Walker Still Ducking Right to Work Questions

Walker Still Ducking Right to Work Questions

What about private sector unions? As the U.S. moves close to becoming a country where the majority of states prohibit mandatory union membership and dues – making each a so-called “right to work” state – questions persist as to whether Gov. Scott Walker, who vastly weakened public employee unions in the state, could do the same in the private sector. During the 2010 campaign, he rejected the idea, but as his skills in political speech have deepened, he’s grown more ambiguous. During a recall debate, Milwaukee Mayor Tom Barrett accused Walker of having nowhere to go on the issue: He couldn’t veto…

What about private sector unions?

As the U.S. moves close to becoming a country where the majority of states prohibit mandatory union membership and dues making each a so-called “right to work” state questions persist as to whether Gov. Scott Walker, who vastly weakened public employee unions in the state, could do the same in the private sector. During the 2010 campaign, he rejected the idea, but as his skills in political speech have deepened, he’s grown more ambiguous. During a recall debate, Milwaukee Mayor Tom Barrett accused Walker of having nowhere to go on the issue: He couldn’t veto a right to work bill, if passed by the legislature, for fear of losing standing nationally, but neither was he willing to include such a plank in his agenda.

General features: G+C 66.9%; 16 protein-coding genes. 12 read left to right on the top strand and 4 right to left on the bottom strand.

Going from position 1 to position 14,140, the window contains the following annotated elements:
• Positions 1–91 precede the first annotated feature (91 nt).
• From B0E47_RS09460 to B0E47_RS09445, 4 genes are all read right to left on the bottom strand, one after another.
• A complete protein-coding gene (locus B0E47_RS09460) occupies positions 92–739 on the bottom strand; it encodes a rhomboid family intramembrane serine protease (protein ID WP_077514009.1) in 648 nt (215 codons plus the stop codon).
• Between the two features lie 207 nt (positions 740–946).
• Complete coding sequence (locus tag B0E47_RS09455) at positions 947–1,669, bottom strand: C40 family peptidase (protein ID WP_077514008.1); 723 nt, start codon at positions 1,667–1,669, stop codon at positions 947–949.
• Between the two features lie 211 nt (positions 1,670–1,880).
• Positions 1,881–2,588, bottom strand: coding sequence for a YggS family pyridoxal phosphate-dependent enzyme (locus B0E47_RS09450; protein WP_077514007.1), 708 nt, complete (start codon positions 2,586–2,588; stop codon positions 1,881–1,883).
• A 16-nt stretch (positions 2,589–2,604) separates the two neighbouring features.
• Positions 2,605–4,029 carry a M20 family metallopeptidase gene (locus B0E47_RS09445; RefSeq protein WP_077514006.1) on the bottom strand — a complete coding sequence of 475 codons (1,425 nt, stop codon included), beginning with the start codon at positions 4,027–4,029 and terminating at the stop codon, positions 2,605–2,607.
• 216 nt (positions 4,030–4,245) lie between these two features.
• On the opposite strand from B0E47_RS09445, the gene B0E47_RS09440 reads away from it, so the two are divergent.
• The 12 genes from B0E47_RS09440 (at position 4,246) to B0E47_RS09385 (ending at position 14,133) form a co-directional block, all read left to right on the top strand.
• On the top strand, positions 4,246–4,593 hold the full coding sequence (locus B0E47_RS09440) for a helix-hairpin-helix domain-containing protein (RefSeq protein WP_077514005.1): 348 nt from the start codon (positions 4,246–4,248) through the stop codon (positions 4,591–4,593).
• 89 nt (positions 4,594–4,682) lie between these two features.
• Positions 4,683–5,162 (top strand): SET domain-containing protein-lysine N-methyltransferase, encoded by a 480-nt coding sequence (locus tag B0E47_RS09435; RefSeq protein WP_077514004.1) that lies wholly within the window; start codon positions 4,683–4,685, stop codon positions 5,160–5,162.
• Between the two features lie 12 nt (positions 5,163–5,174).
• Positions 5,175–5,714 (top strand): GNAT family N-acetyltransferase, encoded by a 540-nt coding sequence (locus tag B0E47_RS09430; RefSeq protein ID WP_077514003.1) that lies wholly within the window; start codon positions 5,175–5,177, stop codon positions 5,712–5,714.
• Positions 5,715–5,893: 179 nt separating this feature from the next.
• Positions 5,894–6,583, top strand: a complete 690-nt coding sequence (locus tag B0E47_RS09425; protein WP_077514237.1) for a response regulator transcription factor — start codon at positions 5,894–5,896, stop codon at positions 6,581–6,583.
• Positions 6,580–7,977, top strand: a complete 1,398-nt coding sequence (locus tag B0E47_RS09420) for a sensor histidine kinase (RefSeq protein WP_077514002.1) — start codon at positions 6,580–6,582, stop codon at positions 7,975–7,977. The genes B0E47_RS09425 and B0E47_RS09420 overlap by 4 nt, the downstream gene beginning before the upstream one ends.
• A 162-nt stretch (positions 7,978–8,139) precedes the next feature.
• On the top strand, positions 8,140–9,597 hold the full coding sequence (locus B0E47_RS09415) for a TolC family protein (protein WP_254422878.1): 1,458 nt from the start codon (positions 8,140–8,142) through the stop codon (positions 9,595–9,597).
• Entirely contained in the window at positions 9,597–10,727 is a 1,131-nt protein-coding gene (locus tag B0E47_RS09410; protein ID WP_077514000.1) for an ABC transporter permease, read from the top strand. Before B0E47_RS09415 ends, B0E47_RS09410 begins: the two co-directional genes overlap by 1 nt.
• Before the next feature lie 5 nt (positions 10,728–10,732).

Walker’s still gripping the fence tightly. The Associated Press reports that Walker has again denied any interest in right to work, and Assembly Speaker Robin Vos, another key player, has continued to throw cold water on the prospect. According to the National Conference of State Legislatures, there are now 24 right to work states (plus Guam, a U.S. territory). These have traditionally been southern states, but Indiana and Michigan joined ranks with laws passed in 2012.

Getting behind right to work now would upend the course of the current campaign, or whatever legislative agenda the governor might pursue in 2015, and could elicit protests reminiscent of those in 2011.

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Matt has written for Milwaukee Magazine since 2006, when he was a lowly intern. Since then, he’s held the posts of assistant news editor and, most recently, senior editor. He’s lived in South Carolina, Tennessee, Connecticut, Iowa, and Indiana but mostly in Wisconsin. He wants to do more fishing but has a hard time finding worms. For the magazine, Matt has written about city government, schools, religion, coffee roasters and Congress.